By Drew Haughey
Would An Independant Scotland Lose The Pound?
This morning you will no doubt have seen a stream of headlines and television coverage focusing on George Osborne’s statement that “If Scotland walks away from the UK, it walks away from the UK pound”. If you are yet to hear about the speech elsewhere, then I advise you to take cover. Confusion is still rife, and conflicting statements are flying in every direction as the dust settles.
In short, the Chancellor’s stark speech follows an agreement apparently brokered by Alistair Darling (chairman of Better Together and former Labour Chancellor) between senior figures from both the coalition government and Labour.
Osborne, Shadow Chancellor Ed Balls and Chief Secretary to the Treasury Danny Alexander have came out in unison against the SNP’s plan for a currency union. A report by the UK Treasury argues that a currency union, or “sterling area” would require both the remaining UK and Scotland to underwrite each other’s banks, reach consensus on taxes and spending, and allow taxes from both countries to subsidise people of the other.
Going from a glance at headlines in the Metro and the Scottish Daily Mail this morning, it would appear that the Scottish Government’s room for maneuvering when it comes to sterling is zero. However, are the terms being confused? Does the ruling out of a currency union also mean Scotland cannot “keep” the pound?
According to recent broadcasts from both ITV and STV, these terms are not exactly synonymous. Representatives from the Adam Smith Institute told STV and ITV that Scotland “would not need England’s permission to continue using the pound sterling”, and quoted the examples of “Panama, Ecuador and El Salvador, which use the US Dollar without American “permission”, and, according to research by the Federal Reserve of Atlanta, consequentially have far more prudent and stable financial systems than if they were part of a formal currency union.”
Of the several options presented to Scotland, the one above seems to have been overlooked. The issue of a Euro has been brought up multiple times during the campaign ferocity, mostly in a negative light in the aftermath of EU instability.
Which options, then, are most feasible? Among the responses to the Chancellor’s other remarks to an Edinburgh audience, in which he also said that “One thing is certain – the only way to guarantee to keep the UK pound as our currency is to vote to keep Scotland a strong part of the UK”, former First Minister Henry McLeish wasn’t happy with the tone of the remarks.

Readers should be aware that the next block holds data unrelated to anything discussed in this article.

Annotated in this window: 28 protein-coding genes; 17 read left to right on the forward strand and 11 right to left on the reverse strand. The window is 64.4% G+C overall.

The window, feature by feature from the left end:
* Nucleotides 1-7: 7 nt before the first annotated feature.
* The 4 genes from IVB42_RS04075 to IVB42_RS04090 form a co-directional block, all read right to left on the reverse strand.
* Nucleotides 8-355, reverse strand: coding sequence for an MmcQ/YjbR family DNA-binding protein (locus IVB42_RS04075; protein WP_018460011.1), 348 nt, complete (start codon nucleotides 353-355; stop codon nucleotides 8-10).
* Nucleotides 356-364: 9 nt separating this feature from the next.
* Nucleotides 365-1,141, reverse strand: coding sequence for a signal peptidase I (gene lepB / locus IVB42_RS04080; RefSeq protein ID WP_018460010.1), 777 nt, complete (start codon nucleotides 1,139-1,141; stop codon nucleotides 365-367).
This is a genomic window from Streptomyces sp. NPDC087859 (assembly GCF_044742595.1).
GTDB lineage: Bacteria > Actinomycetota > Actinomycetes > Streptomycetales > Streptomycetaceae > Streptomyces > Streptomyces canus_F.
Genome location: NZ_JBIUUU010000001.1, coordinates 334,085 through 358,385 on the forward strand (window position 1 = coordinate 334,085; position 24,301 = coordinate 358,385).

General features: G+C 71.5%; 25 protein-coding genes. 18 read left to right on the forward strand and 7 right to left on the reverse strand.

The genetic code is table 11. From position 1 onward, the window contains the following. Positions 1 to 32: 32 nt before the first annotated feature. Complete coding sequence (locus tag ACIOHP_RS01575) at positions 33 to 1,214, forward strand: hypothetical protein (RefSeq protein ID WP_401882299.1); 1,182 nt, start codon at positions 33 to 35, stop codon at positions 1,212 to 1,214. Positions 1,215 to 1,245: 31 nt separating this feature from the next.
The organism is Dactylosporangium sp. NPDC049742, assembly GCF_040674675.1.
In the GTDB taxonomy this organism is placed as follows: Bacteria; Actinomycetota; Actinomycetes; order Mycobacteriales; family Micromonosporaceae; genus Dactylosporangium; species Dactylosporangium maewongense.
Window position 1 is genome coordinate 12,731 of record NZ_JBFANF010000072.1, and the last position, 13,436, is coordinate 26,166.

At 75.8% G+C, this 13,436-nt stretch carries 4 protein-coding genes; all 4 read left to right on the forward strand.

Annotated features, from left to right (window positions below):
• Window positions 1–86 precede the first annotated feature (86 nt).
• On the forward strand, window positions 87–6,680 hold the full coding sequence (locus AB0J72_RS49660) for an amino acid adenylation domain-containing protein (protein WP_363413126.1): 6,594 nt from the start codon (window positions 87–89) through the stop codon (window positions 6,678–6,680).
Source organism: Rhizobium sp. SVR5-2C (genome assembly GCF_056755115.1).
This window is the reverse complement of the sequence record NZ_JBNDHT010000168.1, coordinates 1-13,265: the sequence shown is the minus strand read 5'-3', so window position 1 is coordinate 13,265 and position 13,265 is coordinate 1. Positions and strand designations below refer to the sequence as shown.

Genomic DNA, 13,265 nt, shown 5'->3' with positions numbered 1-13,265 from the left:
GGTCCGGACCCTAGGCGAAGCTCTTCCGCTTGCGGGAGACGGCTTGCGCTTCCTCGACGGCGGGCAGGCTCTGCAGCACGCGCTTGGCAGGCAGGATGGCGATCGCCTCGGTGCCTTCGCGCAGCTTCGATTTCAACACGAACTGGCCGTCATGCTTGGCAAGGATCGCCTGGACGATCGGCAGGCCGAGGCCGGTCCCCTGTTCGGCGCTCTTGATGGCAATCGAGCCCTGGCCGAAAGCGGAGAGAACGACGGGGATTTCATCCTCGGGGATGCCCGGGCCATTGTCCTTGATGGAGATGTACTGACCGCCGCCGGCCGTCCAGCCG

Going as far as to tell BBC Scotland that Scots “shouldn’t be fooled”, the former Scottish Labour leader claimed that “This is entirely political and of course consistent with the unionist campaign. This is negative, it is about spreading fears and scare stories.”
This also leaves us an option strongly supported by the Scottish Greens: what if Scotland were to create its own currency? Is this outcome becoming more or less likely as the referendum nears?
As well as the party releasing a statement dismissing Obsorne’s words as “campaign bluster”, co-convener and MSP Patrick Harvie suggested that it would be common sense to investigate the potential of an alternate currency.
“The currency that Scotland uses can only be negotiated after a Yes vote, and it will be in the interests of both Governments to agree a smooth and rational transition. But just as Osborne can’t know that a deal won’t be done, Alex Salmond can’t know that it will. It seems that Scotland must keep open the option of our own independent currency, in case we need it sooner rather than later.”
Today’s bombshell has been declared by many outlets to be a pivotal moment; a peak of the independence campaign. Just don’t count on it being the last. And also, don’t count on any truces being reached before September the 18th.